The Secret To Never Carrying A Credit Card Balance…Ever!

The Secret To Never Carrying A Credit Card Balance…Ever!

•  3 minute read

If you stay organized and keep tight control of spending, you will never have to carry another credit card balance again.

I’ve had a credit card ever since I was 18. My first credit card had a credit limit of just $500, which was very manageable. Now, over a decade later, I have several credit cards, and my credit limits are much higher.

 

Even juggling multiple credit cards – mostly to earn lucrative credit card rewards – I’ve never once carried a balance on a single credit card. I’ve never paid a late fee, and I’ve never paid a penny of interest. Here’s how I did it – and how you can do it, too:

 

I Regularly Monitor My Credit Card Spending

One key to never carrying a credit card balance is regularly reviewing my credit card spending.

 

Doing this simple exercise allows me to quickly realize when I’m spending mindlessly.

 

If I realize that I am wasting money on something like convenience store snacks, I find a way to change my habit and keep that money in the bank. Keeping more of my money by changing my spending habits is critical in growing my bank account, which allows me to spend on things I enjoy and still pay my bills in full each month.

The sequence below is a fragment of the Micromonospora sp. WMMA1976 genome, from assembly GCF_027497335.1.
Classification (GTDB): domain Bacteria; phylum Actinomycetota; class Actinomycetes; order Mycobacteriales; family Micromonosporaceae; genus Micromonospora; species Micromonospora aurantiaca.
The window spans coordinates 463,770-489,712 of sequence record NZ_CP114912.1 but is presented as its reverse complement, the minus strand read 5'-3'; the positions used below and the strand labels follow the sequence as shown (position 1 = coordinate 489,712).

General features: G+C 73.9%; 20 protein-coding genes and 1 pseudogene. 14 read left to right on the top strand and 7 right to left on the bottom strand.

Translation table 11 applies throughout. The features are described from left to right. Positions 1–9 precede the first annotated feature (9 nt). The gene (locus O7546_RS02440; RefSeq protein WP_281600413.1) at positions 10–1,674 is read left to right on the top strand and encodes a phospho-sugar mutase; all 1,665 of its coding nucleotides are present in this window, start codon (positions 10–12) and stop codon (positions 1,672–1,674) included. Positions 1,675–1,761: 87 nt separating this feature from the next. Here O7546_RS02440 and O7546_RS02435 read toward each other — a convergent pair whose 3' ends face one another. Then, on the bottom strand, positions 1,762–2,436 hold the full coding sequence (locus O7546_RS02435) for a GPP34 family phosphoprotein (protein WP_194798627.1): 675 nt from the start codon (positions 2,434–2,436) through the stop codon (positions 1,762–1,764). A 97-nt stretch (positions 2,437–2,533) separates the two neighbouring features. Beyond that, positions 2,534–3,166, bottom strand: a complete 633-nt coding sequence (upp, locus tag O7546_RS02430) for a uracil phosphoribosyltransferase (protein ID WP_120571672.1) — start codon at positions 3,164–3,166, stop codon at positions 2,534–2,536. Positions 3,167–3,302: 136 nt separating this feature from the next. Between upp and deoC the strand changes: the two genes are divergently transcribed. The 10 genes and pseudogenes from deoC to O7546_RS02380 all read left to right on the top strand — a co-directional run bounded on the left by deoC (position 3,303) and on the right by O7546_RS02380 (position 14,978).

I Reconcile My Credit Card Statements

 

Each month, I reconcile my credit card statement to my receipts shortly after I receive the statement in the mail. I mark off each purchase on my statement after making sure the amount charged is the same as on my receipt. While doing this exercise may seem like a pain, it is another way to make sure that I monitor my credit card spending. It also helps me to check for fraudulent transactions and make sure that I’m not paying for someone else’s purchases on my credit card.

 

I Stay Organized

Organization is key if you want to avoid carrying a balance on your credit. It’s easy to accidentally miss a payment if you aren’t keeping close track of when your statements come in the mail and when your due dates are, especially once you start carrying multiple credit cards.

 

To solve this problem, I made a spreadsheet for all of my bills, including credit cards, that list when I receive statements and when the bill due dates are. Each month, I mark off when I pay a bill. I check the spreadsheet once a week to make sure that I haven’t missed any bill or credit card payments.

 

I Never Buy Anything I Can’t Pay for in Cash

One of the main reasons that people carry a credit card balance is because they buy more than they can afford. That’s why I promised myself I would never buy anything on a credit card that I couldn’t theoretically pay cash for that day.

 

It’s easy to buy something you can’t afford knowing that payday is just around the corner, but an emergency may pop up, or your hours at work may get cut.

 

By not spending on items that I don’t have cash for, I never put myself in the situation of having to decide whether or not I need to carry a balance on my credit card. If I can’t afford it, I simply don’t buy it, and that way I can always pay my credit card bills on time and in full.

 

Keeping track of credit cards can seem like a pain, but once you have a system down, it doesn’t take  much time at all. Just spending a few minutes each month to make sure that each credit card statement is accurate and paid on time will help you work toward an excellent credit score.

 

That credit score is key to saving hundreds – or even thousands – of dollars in the future when you decide it’s time to purchase your first car or home. Don’t be scared of credit. Master it.